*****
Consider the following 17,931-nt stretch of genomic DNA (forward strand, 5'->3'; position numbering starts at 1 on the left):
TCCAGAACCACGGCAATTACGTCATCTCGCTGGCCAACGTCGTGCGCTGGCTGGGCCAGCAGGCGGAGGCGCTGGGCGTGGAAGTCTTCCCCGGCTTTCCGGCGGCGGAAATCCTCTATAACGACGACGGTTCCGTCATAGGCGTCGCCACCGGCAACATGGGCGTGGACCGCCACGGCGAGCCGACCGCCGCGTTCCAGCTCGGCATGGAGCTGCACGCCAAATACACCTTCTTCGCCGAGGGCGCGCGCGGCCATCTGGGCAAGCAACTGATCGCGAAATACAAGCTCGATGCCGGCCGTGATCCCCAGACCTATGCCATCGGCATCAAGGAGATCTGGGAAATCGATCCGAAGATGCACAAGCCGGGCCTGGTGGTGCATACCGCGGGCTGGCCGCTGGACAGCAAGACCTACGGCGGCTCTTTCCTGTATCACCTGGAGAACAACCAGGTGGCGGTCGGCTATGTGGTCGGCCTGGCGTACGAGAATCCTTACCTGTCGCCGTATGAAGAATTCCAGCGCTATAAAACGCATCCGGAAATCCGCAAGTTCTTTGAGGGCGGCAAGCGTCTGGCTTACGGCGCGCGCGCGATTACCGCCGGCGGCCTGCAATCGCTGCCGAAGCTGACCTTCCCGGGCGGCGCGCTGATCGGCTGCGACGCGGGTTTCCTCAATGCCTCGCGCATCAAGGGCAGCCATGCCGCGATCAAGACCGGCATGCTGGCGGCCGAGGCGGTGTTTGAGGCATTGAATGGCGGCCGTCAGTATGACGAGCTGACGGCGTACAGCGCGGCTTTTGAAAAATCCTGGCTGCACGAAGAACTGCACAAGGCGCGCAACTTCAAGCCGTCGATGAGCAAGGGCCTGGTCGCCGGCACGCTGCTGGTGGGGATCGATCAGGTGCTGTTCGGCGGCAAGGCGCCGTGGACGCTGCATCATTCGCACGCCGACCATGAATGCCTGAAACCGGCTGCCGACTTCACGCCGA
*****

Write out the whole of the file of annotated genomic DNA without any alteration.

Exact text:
Consider the following 17,931-nt stretch of genomic DNA (forward strand, 5'->3'; position numbering starts at 1 on the left):
TCCAGAACCACGGCAATTACGTCATCTCGCTGGCCAACGTCGTGCGCTGGCTGGGCCAGCAGGCGGAGGCGCTGGGCGTGGAAGTCTTCCCCGGCTTTCCGGCGGCGGAAATCCTCTATAACGACGACGGTTCCGTCATAGGCGTCGCCACCGGCAACATGGGCGTGGACCGCCACGGCGAGCCGACCGCCGCGTTCCAGCTCGGCATGGAGCTGCACGCCAAATACACCTTCTTCGCCGAGGGCGCGCGCGGCCATCTGGGCAAGCAACTGATCGCGAAATACAAGCTCGATGCCGGCCGTGATCCCCAGACCTATGCCATCGGCATCAAGGAGATCTGGGAAATCGATCCGAAGATGCACAAGCCGGGCCTGGTGGTGCATACCGCGGGCTGGCCGCTGGACAGCAAGACCTACGGCGGCTCTTTCCTGTATCACCTGGAGAACAACCAGGTGGCGGTCGGCTATGTGGTCGGCCTGGCGTACGAGAATCCTTACCTGTCGCCGTATGAAGAATTCCAGCGCTATAAAACGCATCCGGAAATCCGCAAGTTCTTTGAGGGCGGCAAGCGTCTGGCTTACGGCGCGCGCGCGATTACCGCCGGCGGCCTGCAATCGCTGCCGAAGCTGACCTTCCCGGGCGGCGCGCTGATCGGCTGCGACGCGGGTTTCCTCAATGCCTCGCGCATCAAGGGCAGCCATGCCGCGATCAAGACCGGCATGCTGGCGGCCGAGGCGGTGTTTGAGGCATTGAATGGCGGCCGTCAGTATGACGAGCTGACGGCGTACAGCGCGGCTTTTGAAAAATCCTGGCTGCACGAAGAACTGCACAAGGCGCGCAACTTCAAGCCGTCGATGAGCAAGGGCCTGGTCGCCGGCACGCTGCTGGTGGGGATCGATCAGGTGCTGTTCGGCGGCAAGGCGCCGTGGACGCTGCATCATTCGCACGCCGACCATGAATGCCTGAAACCGGCTGCCGACTTCACGCCGA